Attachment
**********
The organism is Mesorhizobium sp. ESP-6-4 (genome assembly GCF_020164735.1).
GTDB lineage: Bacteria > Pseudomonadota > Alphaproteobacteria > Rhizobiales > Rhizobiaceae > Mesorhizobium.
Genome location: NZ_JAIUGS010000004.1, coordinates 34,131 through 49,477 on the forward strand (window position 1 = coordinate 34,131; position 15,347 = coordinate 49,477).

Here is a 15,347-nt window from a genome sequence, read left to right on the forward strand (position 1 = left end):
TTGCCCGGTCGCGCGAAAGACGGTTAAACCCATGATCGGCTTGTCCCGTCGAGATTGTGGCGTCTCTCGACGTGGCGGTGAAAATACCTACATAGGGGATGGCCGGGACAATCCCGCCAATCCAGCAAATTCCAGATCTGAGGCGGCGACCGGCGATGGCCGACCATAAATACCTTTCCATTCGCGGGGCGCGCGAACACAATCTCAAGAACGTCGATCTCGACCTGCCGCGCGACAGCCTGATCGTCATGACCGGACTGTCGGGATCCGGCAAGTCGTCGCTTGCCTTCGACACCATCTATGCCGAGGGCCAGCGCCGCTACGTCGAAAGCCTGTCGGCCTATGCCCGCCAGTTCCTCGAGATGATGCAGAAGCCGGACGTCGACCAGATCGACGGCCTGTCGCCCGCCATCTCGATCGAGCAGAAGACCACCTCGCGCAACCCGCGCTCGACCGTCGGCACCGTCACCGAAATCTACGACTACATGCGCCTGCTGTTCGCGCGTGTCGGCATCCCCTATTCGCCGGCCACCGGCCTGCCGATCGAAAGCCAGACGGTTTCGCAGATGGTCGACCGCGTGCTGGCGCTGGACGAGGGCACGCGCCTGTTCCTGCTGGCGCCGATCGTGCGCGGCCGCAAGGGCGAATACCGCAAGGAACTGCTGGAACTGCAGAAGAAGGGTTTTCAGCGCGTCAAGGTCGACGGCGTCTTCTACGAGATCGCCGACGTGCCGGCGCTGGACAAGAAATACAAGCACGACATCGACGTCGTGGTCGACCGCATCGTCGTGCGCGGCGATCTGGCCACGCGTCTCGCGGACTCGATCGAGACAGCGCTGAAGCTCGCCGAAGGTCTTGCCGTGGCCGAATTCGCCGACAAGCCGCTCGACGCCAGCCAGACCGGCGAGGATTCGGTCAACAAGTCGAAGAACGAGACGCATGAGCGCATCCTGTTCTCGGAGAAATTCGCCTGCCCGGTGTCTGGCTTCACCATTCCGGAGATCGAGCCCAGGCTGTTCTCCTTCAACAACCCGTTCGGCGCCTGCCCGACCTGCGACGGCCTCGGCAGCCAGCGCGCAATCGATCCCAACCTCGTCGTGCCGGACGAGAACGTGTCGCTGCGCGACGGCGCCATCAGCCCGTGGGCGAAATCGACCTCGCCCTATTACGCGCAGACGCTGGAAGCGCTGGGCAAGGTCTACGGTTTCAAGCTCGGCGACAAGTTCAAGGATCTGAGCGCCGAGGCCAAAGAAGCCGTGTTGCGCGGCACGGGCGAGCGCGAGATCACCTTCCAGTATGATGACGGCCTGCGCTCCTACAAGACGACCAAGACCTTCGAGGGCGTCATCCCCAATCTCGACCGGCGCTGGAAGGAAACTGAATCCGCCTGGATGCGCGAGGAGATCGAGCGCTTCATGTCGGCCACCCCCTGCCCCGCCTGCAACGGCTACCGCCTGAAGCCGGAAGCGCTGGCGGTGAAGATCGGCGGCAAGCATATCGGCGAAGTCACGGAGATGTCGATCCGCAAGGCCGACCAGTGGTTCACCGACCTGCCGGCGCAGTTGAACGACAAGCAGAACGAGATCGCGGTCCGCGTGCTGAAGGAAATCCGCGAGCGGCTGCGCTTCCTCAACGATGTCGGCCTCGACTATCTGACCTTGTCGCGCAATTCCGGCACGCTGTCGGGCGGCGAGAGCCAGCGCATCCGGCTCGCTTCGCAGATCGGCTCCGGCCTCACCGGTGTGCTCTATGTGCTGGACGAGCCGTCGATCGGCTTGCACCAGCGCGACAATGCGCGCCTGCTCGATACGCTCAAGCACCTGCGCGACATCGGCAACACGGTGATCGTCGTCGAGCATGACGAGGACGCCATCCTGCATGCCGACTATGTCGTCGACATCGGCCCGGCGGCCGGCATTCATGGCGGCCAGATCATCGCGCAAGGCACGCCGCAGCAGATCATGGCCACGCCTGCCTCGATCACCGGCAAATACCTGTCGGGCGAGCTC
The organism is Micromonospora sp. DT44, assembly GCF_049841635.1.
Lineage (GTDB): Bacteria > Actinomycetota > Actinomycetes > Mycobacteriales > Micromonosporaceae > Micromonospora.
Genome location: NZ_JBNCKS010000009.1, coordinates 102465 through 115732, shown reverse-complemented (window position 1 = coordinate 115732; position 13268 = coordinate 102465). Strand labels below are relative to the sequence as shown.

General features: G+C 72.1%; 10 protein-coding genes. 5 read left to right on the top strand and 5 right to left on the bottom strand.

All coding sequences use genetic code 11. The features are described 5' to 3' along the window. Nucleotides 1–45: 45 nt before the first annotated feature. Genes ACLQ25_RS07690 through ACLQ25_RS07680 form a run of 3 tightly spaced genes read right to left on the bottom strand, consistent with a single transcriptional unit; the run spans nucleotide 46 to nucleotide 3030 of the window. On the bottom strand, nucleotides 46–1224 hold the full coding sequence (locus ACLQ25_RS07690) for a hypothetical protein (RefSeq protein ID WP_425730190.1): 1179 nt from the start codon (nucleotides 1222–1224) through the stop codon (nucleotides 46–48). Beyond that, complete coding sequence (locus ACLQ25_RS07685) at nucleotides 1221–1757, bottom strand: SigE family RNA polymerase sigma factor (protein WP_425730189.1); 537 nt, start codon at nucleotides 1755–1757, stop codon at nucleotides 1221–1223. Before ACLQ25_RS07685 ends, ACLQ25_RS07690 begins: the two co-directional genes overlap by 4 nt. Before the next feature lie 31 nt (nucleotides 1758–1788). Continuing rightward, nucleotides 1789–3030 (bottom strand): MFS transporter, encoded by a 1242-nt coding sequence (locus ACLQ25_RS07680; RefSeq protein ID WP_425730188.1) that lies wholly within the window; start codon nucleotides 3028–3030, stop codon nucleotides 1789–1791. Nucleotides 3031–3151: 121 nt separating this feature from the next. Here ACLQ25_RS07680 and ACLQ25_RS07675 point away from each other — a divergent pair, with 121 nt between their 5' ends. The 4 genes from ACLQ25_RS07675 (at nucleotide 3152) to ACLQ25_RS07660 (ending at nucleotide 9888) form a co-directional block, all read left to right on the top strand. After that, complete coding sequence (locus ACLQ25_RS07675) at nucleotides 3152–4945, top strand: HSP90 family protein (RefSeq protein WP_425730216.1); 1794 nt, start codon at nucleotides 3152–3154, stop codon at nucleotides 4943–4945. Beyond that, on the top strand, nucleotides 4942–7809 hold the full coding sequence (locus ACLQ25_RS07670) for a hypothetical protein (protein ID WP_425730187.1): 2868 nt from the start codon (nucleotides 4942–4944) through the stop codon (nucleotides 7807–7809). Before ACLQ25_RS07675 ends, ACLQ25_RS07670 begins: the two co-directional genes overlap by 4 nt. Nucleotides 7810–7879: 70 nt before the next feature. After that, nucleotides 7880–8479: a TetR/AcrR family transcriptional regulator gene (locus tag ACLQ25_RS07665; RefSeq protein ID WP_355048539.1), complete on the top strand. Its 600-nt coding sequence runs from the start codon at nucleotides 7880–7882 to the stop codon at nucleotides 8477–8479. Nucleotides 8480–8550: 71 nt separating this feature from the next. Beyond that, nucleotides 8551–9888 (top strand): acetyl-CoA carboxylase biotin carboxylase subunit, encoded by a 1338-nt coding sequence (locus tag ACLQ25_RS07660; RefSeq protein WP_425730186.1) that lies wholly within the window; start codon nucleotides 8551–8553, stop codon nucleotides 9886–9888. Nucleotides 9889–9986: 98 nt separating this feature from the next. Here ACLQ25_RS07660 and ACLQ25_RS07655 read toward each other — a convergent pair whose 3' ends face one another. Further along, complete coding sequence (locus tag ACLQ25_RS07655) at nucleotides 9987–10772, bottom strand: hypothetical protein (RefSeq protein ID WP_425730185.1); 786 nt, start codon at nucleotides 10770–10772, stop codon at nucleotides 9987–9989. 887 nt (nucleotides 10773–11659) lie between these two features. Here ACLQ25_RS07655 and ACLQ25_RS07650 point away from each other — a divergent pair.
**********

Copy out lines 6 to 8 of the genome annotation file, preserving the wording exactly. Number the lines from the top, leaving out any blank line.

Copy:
The organism is Micromonospora sp. DT44, assembly GCF_049841635.1.
Lineage (GTDB): Bacteria > Actinomycetota > Actinomycetes > Mycobacteriales > Micromonosporaceae > Micromonospora.
Genome location: NZ_JBNCKS010000009.1, coordinates 102465 through 115732, shown reverse-complemented (window position 1 = coordinate 115732; position 13268 = coordinate 102465). Strand labels below are relative to the sequence as shown.